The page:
Whist the passengers sat in Capetown and with no worthwhile news nor clarity coming from AW shipping managers, SHG and DFID many rumours circulated through the social media platform. Most social media post complained about the lack of communication from the official authorities back in London and in St Helena. During this news outage over the Easter period, the community radio station Saint Fm worked tirelessly to keep everyone up to speed with the events as they unfolded.
During this time, another situation had unfolded on Ascension Island. The Ascension Island Airfield operators had announced that they were cancelling all commercial and South Atlantic Airbridge flights for the foreseeable future. There were safety concerns about the state of its Airfield, this meant that people travelling to and from the Falkland Island and also the UK would not be able to make the journey to Ascension Island to connect with the RMS St Helena in Ascension.
With all of this now causing even further impact on the St Helena travel situation it began to look even more difficult to overcome.
Finally the St Helena Government announced that their Air partner has teamed up with SA Air-link and has a contractual agreement to fly the affected passengers to St Helena via Namibe on Wednesday 03rdMay 2017.
Two of the affected passengers Tracy and Chad Corker who were stuck in Cape town are booked onto the flight from Cape town, Tracy said apart from been totally frustrated with the communication issues during this whole process, she is looking forward to arriving home in style by air and she has decided to purchase a new outfit for the arrival day. Tracy owns and operates one of the oldest and most successful establish tour services (Corkers Tourist Services) on the Island.
The Islands Governor Lisa Phillips was also due to return back to the Island on this flight.
The Air Partner and SA Air link flight will also be offering priority booking seats on the return flight from St Helena to Capetown for those passengers that were affected by the delay of the RMS. St Helena Government and local media on St Helena will be updating every one with more details as soon as they become available.
Passengers who were connecting with the RMS voyage 256 via Ascension were offered a passage to the Island on RMS voyage 257 which leaving Capetown on or about 04th may 2017. Some of the passengers with onward travel arrangements have already flown to Cape town this weekend. Some affected medivacs and St Helena Government employees are due to fly on a BA flight departing PM from London Heathrow Airport on Wednesday 03rd May 2017. These passengers will be transferred to the RMS directly on arrival in cape town.
Discussion are ongoing to re-route passengers via Cape town who are affected by the Ascension Island connection on voyage 257 on the 13th May 2017. This would however mean a six weeks duration would be required for this journey and that for most people another disappointment as they would not be able to get that amount of leave and will be forced to cancel their trip.
Speaking with a family who had planned this journey for some years (via Ascension) to visit there 86-year-old granny and great granny is devastated as they are finding it difficult to change their travel arrangements at such short notice.
The RMS was due to depart Simons Town drydock today 02 May for sea trials, this however didn’t happen and the RMS is still in Simons Town. It is hope that news of the delay will be forthcoming .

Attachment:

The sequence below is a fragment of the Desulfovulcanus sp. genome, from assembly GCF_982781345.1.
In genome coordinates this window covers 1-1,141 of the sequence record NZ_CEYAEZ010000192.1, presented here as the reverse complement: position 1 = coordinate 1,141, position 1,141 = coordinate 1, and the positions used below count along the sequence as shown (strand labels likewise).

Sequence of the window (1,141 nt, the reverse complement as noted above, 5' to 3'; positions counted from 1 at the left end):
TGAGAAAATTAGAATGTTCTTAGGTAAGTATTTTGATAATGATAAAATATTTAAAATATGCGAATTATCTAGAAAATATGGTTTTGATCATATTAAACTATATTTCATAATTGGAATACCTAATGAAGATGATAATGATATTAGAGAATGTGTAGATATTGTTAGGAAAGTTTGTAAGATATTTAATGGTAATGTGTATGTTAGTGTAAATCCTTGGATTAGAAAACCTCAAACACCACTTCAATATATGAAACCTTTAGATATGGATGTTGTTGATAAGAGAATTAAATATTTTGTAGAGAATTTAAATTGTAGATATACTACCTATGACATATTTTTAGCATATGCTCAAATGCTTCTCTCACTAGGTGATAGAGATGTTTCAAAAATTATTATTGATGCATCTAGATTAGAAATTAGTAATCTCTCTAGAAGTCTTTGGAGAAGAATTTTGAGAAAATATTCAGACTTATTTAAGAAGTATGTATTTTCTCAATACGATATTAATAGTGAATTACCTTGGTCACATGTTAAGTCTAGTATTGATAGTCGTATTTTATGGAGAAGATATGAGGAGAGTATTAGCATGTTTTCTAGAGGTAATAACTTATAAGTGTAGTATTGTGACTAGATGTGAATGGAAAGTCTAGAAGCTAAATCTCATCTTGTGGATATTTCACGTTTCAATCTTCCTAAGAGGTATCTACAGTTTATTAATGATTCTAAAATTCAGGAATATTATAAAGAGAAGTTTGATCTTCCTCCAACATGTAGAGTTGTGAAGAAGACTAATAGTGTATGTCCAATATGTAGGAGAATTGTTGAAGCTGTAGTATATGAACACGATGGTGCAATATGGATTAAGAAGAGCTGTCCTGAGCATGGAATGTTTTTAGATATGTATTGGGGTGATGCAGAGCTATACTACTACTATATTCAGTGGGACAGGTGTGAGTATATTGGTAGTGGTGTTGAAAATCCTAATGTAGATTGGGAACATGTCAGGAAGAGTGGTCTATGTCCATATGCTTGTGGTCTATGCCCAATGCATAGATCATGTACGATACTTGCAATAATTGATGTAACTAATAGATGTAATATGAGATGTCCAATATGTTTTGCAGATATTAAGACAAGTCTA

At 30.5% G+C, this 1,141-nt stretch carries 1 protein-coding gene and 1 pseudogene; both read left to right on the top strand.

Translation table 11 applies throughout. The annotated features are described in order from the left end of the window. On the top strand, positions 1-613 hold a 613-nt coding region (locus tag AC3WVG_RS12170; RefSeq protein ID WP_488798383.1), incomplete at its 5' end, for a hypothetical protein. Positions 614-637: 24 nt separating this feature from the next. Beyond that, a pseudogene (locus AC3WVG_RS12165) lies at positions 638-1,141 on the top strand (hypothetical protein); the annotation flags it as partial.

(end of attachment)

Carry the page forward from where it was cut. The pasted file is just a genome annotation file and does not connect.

Travel to St Helena by sea and air gets even more frustrating to say the least. The recent news of the RMS with a further problem and the Ascension runway closed for emergency repairs and despite all of this St Helena has an operational airport but no air service. Rumours are on the Streets of Jamestown and across social media stating that the RMS will sail on one engine from Capetown this week as it did on the previous voyage. Yesterday these rumours were confirmed by a press release from the St Helena Government. St Helena Line has notified the Islands government that a further problem has been detected with the starboard propeller on the RMS St Helena. The problem shows that the starboard propeller blades are locked into a forward position. A decision has been made to continue the voyage to the Island on one engine which will result in a delay to arrival times to the island and also the rest of the voyage.
Regarding Ascension, the government has said that routine flights from the UK to Ascension and the Falkland Islands will not take place from the 14th April until further notice due to safety concerns as a result of ongoing issues with the Islands runway. A number of people are booked to depart Brize Norton (UK) on the 14th and 19th April 2017 to fly to Ascension in time to connect with the RMS for onward travel to St Helena. The press release states that passenger lists are been reviewed and a decision on the best way forward will be announced shortly.
The whole situation is very discouraging and in most cases annoying for travellers and more especially for those who have had to cancel their passages because they are unable to follow through on their planned itinerary.
Cargo operations were ongoing and the RMS was scheduled to depart PM on Friday 14th April (yesterday) however we are waking up to further news that the RMS is still alongside at Duncan dock in Cape town and is due to depart at 10 AM this morning.
Social media reacts as the frustration deepens”.
A Island businessman writes.
“The time has come for SHG to think outside the box!! We have a functioning airport, why not charter an able aircraft that can safely land here…bring in Saints that are now cut off due to Ascension runway and make things a little more positive than this huge negativity? ????”
“The Tannoy announces The RMS will sail to St Helena on one propeller”